Great post!

  2. Hi – or should that be “g’day” from a fellow Aussie expat. Great post. I’ve upped-sticks and moved to the UK, taking up British nationality, so I don’t have the language aspect but there are cultural differences. Often subtle, but they are there.

    I know I’ll never go back to live in Australia, and for many of the same reasons you articulate. And, like you, it’s not that I love Australia any less. It’s just not home any more. Not like the UK is for me.

  3. I’m not an expat, but I fully understand, what you mean. I left my hometown in Germany 25 years ago and I can’t imagine to move back. I love to visit my family, but not more than 2 days. They live their lifes and I live mine here. Sometimes I think it’s nice to have a bigger family round the corner. But this thinking disappears one minute later.

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  5. What a wonderful post. I couldn’t have said it any other way. I have been able to experience living the expat life twice. The first time was as a child from age 5 to 11 in Alabama, USA. I always wanted to return to the States and finally had the wonderful opportunity in 2008 when my husband and I took our daughter and pup and moved all the way to Chicago with all of our belongings. 3 years later it was time to return to Germany and the life we once had, just like you described it, is not there anymore. We are not the same. We have changed so much. We are so homesick for the US. People don’t understand, they went on with their lives, lives we do not belong to any longer, just like you said. And even though it is our second year back, we long to return home to the US very soon – forever!
    Thank you for this wonderful post!
    Hugs xxx

  6. I know what you mean. I left Germany 15 years ago to live in the US…..and actually have almost no homesickness for Germany. I don’t love visiting Germany really either. I have to because of my family. But now I just moved from the US to the UK and I am embracing as much as I can, but wow do I miss home (the US)….so, I will try to enjoy the years here and then head back to the land of crazy insanities that I miss so much.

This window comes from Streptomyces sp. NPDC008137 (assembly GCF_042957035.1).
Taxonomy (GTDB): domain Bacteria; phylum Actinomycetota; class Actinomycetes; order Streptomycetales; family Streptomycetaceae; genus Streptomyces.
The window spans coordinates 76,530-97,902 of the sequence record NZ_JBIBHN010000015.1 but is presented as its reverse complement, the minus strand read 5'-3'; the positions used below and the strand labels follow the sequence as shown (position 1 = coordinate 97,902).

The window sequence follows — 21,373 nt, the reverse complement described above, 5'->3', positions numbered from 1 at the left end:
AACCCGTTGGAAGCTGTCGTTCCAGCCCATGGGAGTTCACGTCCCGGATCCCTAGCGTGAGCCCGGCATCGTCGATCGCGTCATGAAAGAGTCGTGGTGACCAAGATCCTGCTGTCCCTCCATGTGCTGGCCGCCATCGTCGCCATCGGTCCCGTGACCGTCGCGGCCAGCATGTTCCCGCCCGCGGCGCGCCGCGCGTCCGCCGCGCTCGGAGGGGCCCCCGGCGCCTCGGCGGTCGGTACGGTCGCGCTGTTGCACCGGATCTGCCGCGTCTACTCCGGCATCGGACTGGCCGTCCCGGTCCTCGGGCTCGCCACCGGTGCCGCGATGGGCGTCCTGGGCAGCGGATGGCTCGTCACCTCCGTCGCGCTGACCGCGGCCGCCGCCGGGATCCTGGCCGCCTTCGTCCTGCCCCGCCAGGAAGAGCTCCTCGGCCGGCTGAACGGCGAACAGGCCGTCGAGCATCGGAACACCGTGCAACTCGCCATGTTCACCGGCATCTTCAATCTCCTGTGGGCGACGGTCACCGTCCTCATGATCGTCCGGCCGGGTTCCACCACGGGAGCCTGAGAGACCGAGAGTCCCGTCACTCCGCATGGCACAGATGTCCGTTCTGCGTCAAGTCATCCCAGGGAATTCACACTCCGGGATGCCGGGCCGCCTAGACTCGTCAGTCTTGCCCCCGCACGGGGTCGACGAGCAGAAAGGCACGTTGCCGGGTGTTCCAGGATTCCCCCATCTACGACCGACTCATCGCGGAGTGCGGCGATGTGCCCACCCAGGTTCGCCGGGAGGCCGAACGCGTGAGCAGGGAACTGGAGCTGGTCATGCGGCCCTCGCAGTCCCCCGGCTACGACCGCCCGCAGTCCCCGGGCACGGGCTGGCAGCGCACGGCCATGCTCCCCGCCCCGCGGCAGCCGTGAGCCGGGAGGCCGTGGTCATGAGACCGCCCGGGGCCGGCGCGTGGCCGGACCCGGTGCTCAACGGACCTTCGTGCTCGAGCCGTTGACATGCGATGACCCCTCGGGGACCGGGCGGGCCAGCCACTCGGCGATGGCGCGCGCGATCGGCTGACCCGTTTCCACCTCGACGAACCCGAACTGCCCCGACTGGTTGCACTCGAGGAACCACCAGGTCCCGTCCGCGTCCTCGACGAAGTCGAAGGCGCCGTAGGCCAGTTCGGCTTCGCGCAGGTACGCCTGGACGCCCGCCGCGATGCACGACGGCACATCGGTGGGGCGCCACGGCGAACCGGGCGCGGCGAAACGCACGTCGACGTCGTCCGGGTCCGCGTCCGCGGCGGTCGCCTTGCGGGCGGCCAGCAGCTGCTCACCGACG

7. “To lose the German half of my life would be like losing part of my identity. Although admittedly to be able to watch English language TV would be a indescribable joy.”
    I think this sums up a lot of when you really, truly become an ex-pat. The first time I lived in Germany I think I was far more focused on becoming German than on realising I was an ex-pat. I really hated it when people would try to speak English to me because I had spent time learning German, we were in Germany and oh my God your English is so crap it’s just painful for me to try and figure out what you’re saying anyway so how dare you imply that this is a better way to communicate!
    This time round I just wasn’t that bothered about all of that. I’m more secure in my ability to speak German and don’t perceive that kind of behaviour as an insult to my capabilities anymore. I made contact with some ex-pats when I first arrived and now have a circle of ex-pat friends and a good part of my social life is conducted in English. Thanks to the internet I can keep up with a lot of the same crappy television shows I used to watch,and thanks to blogging I was already in touch with people from all over the world that I was never ever going to meet anyway. I think when you reach a place where you’re happy to put the cost and effort (if necessary) in to incorporating a few of the things from home you miss into your live abroad, then you’ve really hit ex-pat life, I think. (And this is very different from those who never do get immersed in the German life at all – it’s more like you’ve done that, come out the other side and are now ready to combine the best of both worlds as far as you can.)